Dave Harris – We were basically a bluegrass band, certainly when Rod was in the group we were really quite hardcore bluegrass actually and did quite a bit of Bill Monroe, the Stanley Brothers, and Jim and Jesse, that kind of material. I was mostly singing a lot of the material, songs like Rollin’ In My Sweet Baby’s Arms, I Gotta Travel On, Nine Pound Hammer. I was really into the Kentucky Colonels, Clarence White’s group from the ‘60s, and so I learned a lot of their songs, If You’re Ever Gonna Love Me, and Dark Hollow, Take A Whiff On Me and Last Thing On My Mind.
Jimmy really was the one who brought the diverse repertoire to the group. He did things like the Kinks’ Skin And Bone, and a bunch of songs by Commander Cody & the Lost Planet Airmen, (and) he brought in some John Hartford too, like Steam Boat Whistle Blues, kind of obscure songs. We did all the big hits too Dueling Banjos, Foggy Mountain Breakdown, Rocky Top.
Mike brought a couple of Lightfoot songs into the group, Did She Mention My Name, and You Are What I Am and I did Early Morning Rain, so we had a bit of Canadiana in there as well. The songs that we covered weren’t necessarily always bluegrass, but we covered them in a bluegrass manner, so we were sort of newgrass, in a way.

CD – And some of your most popular songs were the parodies?
Dave Harris – We had quite a few parodies. That was Jimmy’s influence although all of us contributed. I can remember the funny story of us all sitting at Coffee Mac’s, it was an all-night restaurant, now long gone, over at Rock Bay and Gorge. We’d go play and when we were done we’d go home and we lived in that area, so we’d walk over there for something to eat, and sit around late at night yukking it up in a booth, and that’s how we wrote Take Me To Metchosin, which was a rewrite of a Bob Wills tune Take Me Back To Tulsa. It was all written right there in the booth, and we were rolling in the aisles. The waitresses were thinking “Boy, what are these guys on?” We just couldn’t stop laughing, we laughed about it for days. I remember the first time we tried to do it on the causeway, we just about broke down and fell on the ground, we were laughing so hard. In retrospect it wasn’t that funny, but at the time, you know.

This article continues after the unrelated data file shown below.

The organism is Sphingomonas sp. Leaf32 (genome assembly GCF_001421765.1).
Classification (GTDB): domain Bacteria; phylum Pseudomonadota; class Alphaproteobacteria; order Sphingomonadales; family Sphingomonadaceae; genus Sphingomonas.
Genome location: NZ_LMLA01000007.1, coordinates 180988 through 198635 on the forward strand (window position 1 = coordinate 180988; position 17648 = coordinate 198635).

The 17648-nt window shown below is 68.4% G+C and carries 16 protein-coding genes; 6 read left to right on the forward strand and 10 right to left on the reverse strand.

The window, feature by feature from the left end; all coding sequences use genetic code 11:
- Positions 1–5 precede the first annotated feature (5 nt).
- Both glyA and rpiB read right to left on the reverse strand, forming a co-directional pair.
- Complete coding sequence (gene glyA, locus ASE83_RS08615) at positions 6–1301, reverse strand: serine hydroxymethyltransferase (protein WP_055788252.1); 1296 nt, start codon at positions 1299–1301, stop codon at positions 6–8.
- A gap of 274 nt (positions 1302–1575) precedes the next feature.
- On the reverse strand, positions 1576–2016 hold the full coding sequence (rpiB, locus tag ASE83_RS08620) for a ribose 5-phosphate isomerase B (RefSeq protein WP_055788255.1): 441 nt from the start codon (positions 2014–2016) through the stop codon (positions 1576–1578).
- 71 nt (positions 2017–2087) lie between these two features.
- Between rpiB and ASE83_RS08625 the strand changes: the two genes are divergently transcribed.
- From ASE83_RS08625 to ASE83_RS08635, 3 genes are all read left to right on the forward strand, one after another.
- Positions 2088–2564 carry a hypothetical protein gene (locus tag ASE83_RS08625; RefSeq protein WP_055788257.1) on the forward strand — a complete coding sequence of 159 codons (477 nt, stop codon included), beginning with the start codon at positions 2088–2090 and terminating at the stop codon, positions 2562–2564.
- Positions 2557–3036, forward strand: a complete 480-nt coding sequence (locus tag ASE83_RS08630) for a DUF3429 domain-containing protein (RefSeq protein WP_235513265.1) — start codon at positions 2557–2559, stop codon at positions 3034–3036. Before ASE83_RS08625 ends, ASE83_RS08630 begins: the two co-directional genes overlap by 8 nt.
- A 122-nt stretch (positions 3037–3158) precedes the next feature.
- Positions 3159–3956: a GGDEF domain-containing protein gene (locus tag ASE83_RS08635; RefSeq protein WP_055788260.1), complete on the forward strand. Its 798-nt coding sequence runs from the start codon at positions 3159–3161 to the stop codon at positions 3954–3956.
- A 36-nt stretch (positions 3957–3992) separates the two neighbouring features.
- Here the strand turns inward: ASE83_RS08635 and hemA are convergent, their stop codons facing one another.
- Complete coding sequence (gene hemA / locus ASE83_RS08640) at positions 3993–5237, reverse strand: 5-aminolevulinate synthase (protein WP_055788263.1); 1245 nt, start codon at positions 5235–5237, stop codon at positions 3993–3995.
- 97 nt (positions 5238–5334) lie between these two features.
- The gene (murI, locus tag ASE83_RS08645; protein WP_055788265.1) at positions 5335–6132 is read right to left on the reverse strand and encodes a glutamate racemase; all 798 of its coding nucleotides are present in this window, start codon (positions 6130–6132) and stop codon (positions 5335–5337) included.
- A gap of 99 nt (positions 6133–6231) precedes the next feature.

Under The Empress of course came from (The Drifters’) Under The Boardwalk. That was Jimmy and another guy Joe Figliola, who played bass with us on occasion down there.
Then we had Just Four Guys Named Shmoe, that was mostly me. Jimmy and Jeremy, and actually even my wife Jane contributed a few lines in that, but that was basically mostly me. That wasn’t really a rewrite, it was just a funny song.”
Other rewrites that we did Bowling Down At Mayfair to the tune of Proud Mary, we did Fumbling Stumblebums to Tumbling Tumbleweeds.
The Polite Rodeo Song, instead of all the swear words it was “I’m overly concerned, you’re causing me to be irate”, that was mostly Jimmy again. Jimmy was into David Letterman who was really big at the time, he had a lot of that same kind of humor, dry wit.

CD – Your show was very visual. Tell me about some of the more popular antics?
Dave Harris – Dueling Banjos was a really big hit for us because when we were doing it, me and Mike would put on silly hats, I’d put the antlers on, it was like antlers on a helmet, and Mike would wear the pig hat and squeal like a pig. We’d each go a different way off to the wings of our playing area, and then we’d run back to each other and lock our heads together like a couple of bucking deer, that would be sort of close to the end of it.
Turkey In The Straw was another really big hit for us. We would put two cases out and run around them doing figure-eights (and) kicking each other in the butt. Of course ring-around-the-bass in Under The Empress, that was another big antic, and in Take Me To Metchosin we’d lie down on the causeway, flopping around like landed carps.
We had one that we called the "Toyota Jump", which was actually a couple of old fiddle tunes, I believe it was Devil’s Dream and Wagoner’s Lad. In the Wagoner’s Lad it goes da-da-dit-da-da, da-da-da-da-da-da-da, so we’d jump on the da-da-dit (jump) da-da, and then Jimmy would yell out “What a fun bunch of guys”. We called it the "Toyota Jump", ‘cause that was when Toyota had their big “Oh, what a feeling” and they’d all jump, it was the big thing for about a year. A lot of our stuff came from television.